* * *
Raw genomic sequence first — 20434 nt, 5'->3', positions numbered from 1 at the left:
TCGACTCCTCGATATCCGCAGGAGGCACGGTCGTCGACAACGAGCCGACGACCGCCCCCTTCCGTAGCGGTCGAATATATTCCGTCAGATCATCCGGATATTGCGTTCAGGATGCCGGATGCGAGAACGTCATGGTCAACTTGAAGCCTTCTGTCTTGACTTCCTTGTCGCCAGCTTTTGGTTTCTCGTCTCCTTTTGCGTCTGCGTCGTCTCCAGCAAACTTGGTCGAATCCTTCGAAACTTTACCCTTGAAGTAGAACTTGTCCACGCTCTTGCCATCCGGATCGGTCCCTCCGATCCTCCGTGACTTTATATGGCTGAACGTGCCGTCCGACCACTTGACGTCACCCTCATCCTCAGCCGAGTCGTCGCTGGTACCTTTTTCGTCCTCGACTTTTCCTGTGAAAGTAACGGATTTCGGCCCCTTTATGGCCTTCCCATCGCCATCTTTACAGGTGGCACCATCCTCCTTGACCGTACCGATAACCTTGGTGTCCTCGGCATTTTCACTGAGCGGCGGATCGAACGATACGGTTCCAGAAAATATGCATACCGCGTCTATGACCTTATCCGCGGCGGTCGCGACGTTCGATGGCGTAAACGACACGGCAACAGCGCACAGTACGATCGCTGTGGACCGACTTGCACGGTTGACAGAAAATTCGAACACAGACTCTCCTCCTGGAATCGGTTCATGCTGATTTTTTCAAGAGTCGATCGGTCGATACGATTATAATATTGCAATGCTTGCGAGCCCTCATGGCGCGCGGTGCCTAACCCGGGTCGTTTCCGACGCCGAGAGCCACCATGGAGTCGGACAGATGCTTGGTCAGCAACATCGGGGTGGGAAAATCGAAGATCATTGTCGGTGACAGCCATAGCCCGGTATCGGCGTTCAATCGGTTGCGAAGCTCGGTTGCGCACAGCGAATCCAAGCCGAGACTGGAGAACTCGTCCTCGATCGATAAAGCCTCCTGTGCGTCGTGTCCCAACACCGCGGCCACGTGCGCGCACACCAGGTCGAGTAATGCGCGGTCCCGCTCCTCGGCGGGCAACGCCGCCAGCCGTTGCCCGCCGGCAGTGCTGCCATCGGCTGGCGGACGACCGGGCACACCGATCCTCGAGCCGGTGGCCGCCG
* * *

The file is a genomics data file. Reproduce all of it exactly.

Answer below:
Raw genomic sequence first — 20434 nt, 5'->3', positions numbered from 1 at the left:
TCGACTCCTCGATATCCGCAGGAGGCACGGTCGTCGACAACGAGCCGACGACCGCCCCCTTCCGTAGCGGTCGAATATATTCCGTCAGATCATCCGGATATTGCGTTCAGGATGCCGGATGCGAGAACGTCATGGTCAACTTGAAGCCTTCTGTCTTGACTTCCTTGTCGCCAGCTTTTGGTTTCTCGTCTCCTTTTGCGTCTGCGTCGTCTCCAGCAAACTTGGTCGAATCCTTCGAAACTTTACCCTTGAAGTAGAACTTGTCCACGCTCTTGCCATCCGGATCGGTCCCTCCGATCCTCCGTGACTTTATATGGCTGAACGTGCCGTCCGACCACTTGACGTCACCCTCATCCTCAGCCGAGTCGTCGCTGGTACCTTTTTCGTCCTCGACTTTTCCTGTGAAAGTAACGGATTTCGGCCCCTTTATGGCCTTCCCATCGCCATCTTTACAGGTGGCACCATCCTCCTTGACCGTACCGATAACCTTGGTGTCCTCGGCATTTTCACTGAGCGGCGGATCGAACGATACGGTTCCAGAAAATATGCATACCGCGTCTATGACCTTATCCGCGGCGGTCGCGACGTTCGATGGCGTAAACGACACGGCAACAGCGCACAGTACGATCGCTGTGGACCGACTTGCACGGTTGACAGAAAATTCGAACACAGACTCTCCTCCTGGAATCGGTTCATGCTGATTTTTTCAAGAGTCGATCGGTCGATACGATTATAATATTGCAATGCTTGCGAGCCCTCATGGCGCGCGGTGCCTAACCCGGGTCGTTTCCGACGCCGAGAGCCACCATGGAGTCGGACAGATGCTTGGTCAGCAACATCGGGGTGGGAAAATCGAAGATCATTGTCGGTGACAGCCATAGCCCGGTATCGGCGTTCAATCGGTTGCGAAGCTCGGTTGCGCACAGCGAATCCAAGCCGAGACTGGAGAACTCGTCCTCGATCGATAAAGCCTCCTGTGCGTCGTGTCCCAACACCGCGGCCACGTGCGCGCACACCAGGTCGAGTAATGCGCGGTCCCGCTCCTCGGCGGGCAACGCCGCCAGCCGTTGCCCGCCGGCAGTGCTGCCATCGGCTGGCGGACGACCGGGCACACCGATCCTCGAGCCGGTGGCCGCCG